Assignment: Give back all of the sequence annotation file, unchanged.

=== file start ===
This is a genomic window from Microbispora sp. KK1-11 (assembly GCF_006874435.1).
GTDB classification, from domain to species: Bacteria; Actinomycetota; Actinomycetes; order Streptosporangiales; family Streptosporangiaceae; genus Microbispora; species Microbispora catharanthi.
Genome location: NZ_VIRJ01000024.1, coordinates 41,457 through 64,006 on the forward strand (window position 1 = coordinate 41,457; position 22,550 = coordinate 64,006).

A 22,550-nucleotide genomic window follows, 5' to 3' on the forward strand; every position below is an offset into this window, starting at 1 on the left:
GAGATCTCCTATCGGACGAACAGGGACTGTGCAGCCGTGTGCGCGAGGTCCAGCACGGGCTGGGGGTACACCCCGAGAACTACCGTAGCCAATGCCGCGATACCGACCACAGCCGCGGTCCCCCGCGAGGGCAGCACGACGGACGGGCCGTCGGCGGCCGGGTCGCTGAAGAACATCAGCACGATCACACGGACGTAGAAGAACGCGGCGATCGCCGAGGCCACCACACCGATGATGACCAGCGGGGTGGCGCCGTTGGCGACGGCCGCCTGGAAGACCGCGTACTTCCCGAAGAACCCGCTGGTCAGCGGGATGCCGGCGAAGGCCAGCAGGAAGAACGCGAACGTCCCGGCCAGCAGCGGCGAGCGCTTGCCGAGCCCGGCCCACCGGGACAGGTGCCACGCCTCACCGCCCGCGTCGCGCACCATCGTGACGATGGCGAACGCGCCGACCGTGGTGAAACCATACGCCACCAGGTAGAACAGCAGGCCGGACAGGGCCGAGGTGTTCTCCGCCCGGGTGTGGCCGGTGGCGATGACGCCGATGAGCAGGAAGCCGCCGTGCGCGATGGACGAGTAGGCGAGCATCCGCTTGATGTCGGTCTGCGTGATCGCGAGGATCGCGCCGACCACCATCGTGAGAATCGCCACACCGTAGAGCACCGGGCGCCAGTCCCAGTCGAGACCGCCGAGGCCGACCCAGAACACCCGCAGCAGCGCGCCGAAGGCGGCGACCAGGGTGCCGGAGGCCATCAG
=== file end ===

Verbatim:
This is a genomic window from Microbispora sp. KK1-11 (assembly GCF_006874435.1).
GTDB classification, from domain to species: Bacteria; Actinomycetota; Actinomycetes; order Streptosporangiales; family Streptosporangiaceae; genus Microbispora; species Microbispora catharanthi.
Genome location: NZ_VIRJ01000024.1, coordinates 41,457 through 64,006 on the forward strand (window position 1 = coordinate 41,457; position 22,550 = coordinate 64,006).

A 22,550-nucleotide genomic window follows, 5' to 3' on the forward strand; every position below is an offset into this window, starting at 1 on the left:
GAGATCTCCTATCGGACGAACAGGGACTGTGCAGCCGTGTGCGCGAGGTCCAGCACGGGCTGGGGGTACACCCCGAGAACTACCGTAGCCAATGCCGCGATACCGACCACAGCCGCGGTCCCCCGCGAGGGCAGCACGACGGACGGGCCGTCGGCGGCCGGGTCGCTGAAGAACATCAGCACGATCACACGGACGTAGAAGAACGCGGCGATCGCCGAGGCCACCACACCGATGATGACCAGCGGGGTGGCGCCGTTGGCGACGGCCGCCTGGAAGACCGCGTACTTCCCGAAGAACCCGCTGGTCAGCGGGATGCCGGCGAAGGCCAGCAGGAAGAACGCGAACGTCCCGGCCAGCAGCGGCGAGCGCTTGCCGAGCCCGGCCCACCGGGACAGGTGCCACGCCTCACCGCCCGCGTCGCGCACCATCGTGACGATGGCGAACGCGCCGACCGTGGTGAAACCATACGCCACCAGGTAGAACAGCAGGCCGGACAGGGCCGAGGTGTTCTCCGCCCGGGTGTGGCCGGTGGCGATGACGCCGATGAGCAGGAAGCCGCCGTGCGCGATGGACGAGTAGGCGAGCATCCGCTTGATGTCGGTCTGCGTGATCGCGAGGATCGCGCCGACCACCATCGTGAGAATCGCCACACCGTAGAGCACCGGGCGCCAGTCCCAGTCGAGACCGCCGAGGCCGACCCAGAACACCCGCAGCAGCGCGCCGAAGGCGGCGACCAGGGTGCCGGAGGCCATCAG